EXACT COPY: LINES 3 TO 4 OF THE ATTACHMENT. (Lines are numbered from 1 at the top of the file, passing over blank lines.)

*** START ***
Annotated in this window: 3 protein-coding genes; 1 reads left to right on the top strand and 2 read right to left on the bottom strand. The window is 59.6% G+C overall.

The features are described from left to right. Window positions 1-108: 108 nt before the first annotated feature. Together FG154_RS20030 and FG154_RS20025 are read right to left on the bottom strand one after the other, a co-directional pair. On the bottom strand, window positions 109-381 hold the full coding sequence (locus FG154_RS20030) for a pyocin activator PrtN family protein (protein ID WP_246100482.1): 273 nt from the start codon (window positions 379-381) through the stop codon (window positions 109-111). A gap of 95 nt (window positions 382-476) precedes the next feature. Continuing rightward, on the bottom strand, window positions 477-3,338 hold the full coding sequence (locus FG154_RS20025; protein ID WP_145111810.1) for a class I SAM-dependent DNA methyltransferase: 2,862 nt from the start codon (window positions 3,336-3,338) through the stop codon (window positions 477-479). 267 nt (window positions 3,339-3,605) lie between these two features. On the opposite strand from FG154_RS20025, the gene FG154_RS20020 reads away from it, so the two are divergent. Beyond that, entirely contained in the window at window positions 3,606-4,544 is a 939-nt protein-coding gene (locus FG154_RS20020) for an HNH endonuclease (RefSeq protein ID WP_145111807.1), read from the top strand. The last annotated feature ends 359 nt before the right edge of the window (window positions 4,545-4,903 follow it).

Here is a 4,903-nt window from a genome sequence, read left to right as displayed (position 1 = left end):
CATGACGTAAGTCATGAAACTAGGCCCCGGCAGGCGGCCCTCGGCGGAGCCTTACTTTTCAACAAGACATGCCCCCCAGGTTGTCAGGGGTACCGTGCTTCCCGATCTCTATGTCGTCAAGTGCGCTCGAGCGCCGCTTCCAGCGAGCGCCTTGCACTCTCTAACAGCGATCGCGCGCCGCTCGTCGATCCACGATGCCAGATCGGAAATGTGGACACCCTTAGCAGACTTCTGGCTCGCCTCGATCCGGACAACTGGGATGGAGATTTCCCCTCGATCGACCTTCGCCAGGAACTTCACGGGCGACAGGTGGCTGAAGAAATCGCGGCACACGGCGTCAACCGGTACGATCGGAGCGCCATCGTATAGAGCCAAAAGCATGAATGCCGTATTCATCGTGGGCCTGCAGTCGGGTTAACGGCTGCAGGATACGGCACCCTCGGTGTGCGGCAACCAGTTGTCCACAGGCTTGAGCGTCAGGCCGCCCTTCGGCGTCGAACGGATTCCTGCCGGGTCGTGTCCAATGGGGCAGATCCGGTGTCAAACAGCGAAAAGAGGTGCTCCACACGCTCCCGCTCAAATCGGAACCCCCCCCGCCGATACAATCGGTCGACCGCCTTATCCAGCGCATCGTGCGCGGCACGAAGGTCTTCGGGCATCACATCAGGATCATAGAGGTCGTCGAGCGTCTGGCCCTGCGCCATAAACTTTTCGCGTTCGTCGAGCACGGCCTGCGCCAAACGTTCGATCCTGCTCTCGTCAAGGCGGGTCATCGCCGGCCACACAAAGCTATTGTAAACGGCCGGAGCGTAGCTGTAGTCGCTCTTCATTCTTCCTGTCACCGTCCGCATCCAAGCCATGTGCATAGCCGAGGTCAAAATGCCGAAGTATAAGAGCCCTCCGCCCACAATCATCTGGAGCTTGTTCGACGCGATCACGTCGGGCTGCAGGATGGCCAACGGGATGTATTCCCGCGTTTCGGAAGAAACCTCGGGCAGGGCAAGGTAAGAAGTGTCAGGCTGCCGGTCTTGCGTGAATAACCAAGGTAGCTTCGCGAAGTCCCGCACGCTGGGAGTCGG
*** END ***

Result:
Here is a 4,903-nt window from a genome sequence, read left to right as displayed (position 1 = left end):
CATGACGTAAGTCATGAAACTAGGCCCCGGCAGGCGGCCCTCGGCGGAGCCTTACTTTTCAACAAGACATGCCCCCCAGGTTGTCAGGGGTACCGTGCTTCCCGATCTCTATGTCGTCAAGTGCGCTCGAGCGCCGCTTCCAGCGAGCGCCTTGCACTCTCTAACAGCGATCGCGCGCCGCTCGTCGATCCACGATGCCAGATCGGAAATGTGGACACCCTTAGCAGACTTCTGGCTCGCCTCGATCCGGACAACTGGGATGGAGATTTCCCCTCGATCGACCTTCGCCAGGAACTTCACGGGCGACAGGTGGCTGAAGAAATCGCGGCACACGGCGTCAACCGGTACGATCGGAGCGCCATCGTATAGAGCCAAAAGCATGAATGCCGTATTCATCGTGGGCCTGCAGTCGGGTTAACGGCTGCAGGATACGGCACCCTCGGTGTGCGGCAACCAGTTGTCCACAGGCTTGAGCGTCAGGCCGCCCTTCGGCGTCGAACGGATTCCTGCCGGGTCGTGTCCAATGGGGCAGATCCGGTGTCAAACAGCGAAAAGAGGTGCTCCACACGCTCCCGCTCAAATCGGAACCCCCCCCGCCGATACAATCGGTCGACCGCCTTATCCAGCGCATCGTGCGCGGCACGAAGGTCTTCGGGCATCACATCAGGATCATAGAGGTCGTCGAGCGTCTGGCCCTGCGCCATAAACTTTTCGCGTTCGTCGAGCACGGCCTGCGCCAAACGTTCGATCCTGCTCTCGTCAAGGCGGGTCATCGCCGGCCACACAAAGCTATTGTAAACGGCCGGAGCGTAGCTGTAGTCGCTCTTCATTCTTCCTGTCACCGTCCGCATCCAAGCCATGTGCATAGCCGAGGTCAAAATGCCGAAGTATAAGAGCCCTCCGCCCACAATCATCTGGAGCTTGTTCGACGCGATCACGTCGGGCTGCAGGATGGCCAACGGGATGTATTCCCGCGTTTCGGAAGAAACCTCGGGCAGGGCAAGGTAAGAAGTGTCAGGCTGCCGGTCTTGCGTGAATAACCAAGGTAGCTTCGCGAAGTCCCGCACGCTGGGAGTCGG